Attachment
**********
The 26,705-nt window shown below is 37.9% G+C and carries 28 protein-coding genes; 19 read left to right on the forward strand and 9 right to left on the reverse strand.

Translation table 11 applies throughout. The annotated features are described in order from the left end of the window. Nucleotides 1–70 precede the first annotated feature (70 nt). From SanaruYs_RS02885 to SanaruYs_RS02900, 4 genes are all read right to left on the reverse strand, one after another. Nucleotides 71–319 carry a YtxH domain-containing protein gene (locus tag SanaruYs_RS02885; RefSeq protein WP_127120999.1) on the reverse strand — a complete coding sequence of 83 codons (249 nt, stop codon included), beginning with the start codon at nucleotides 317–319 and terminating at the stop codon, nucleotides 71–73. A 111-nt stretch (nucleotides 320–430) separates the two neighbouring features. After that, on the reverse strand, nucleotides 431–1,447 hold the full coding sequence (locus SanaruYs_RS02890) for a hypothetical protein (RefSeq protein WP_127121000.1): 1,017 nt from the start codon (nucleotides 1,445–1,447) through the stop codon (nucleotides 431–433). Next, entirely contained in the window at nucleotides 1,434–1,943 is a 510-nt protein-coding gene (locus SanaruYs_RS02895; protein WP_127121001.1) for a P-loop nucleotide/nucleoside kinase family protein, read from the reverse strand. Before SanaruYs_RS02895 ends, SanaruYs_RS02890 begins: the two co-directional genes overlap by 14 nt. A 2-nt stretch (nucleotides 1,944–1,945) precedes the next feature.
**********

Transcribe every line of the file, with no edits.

The 26,705-nt window shown below is 37.9% G+C and carries 28 protein-coding genes; 19 read left to right on the forward strand and 9 right to left on the reverse strand.

Translation table 11 applies throughout. The annotated features are described in order from the left end of the window. Nucleotides 1–70 precede the first annotated feature (70 nt). From SanaruYs_RS02885 to SanaruYs_RS02900, 4 genes are all read right to left on the reverse strand, one after another. Nucleotides 71–319 carry a YtxH domain-containing protein gene (locus tag SanaruYs_RS02885; RefSeq protein WP_127120999.1) on the reverse strand — a complete coding sequence of 83 codons (249 nt, stop codon included), beginning with the start codon at nucleotides 317–319 and terminating at the stop codon, nucleotides 71–73. A 111-nt stretch (nucleotides 320–430) separates the two neighbouring features. After that, on the reverse strand, nucleotides 431–1,447 hold the full coding sequence (locus SanaruYs_RS02890) for a hypothetical protein (RefSeq protein WP_127121000.1): 1,017 nt from the start codon (nucleotides 1,445–1,447) through the stop codon (nucleotides 431–433). Next, entirely contained in the window at nucleotides 1,434–1,943 is a 510-nt protein-coding gene (locus SanaruYs_RS02895; protein WP_127121001.1) for a P-loop nucleotide/nucleoside kinase family protein, read from the reverse strand. Before SanaruYs_RS02895 ends, SanaruYs_RS02890 begins: the two co-directional genes overlap by 14 nt. A 2-nt stretch (nucleotides 1,944–1,945) precedes the next feature.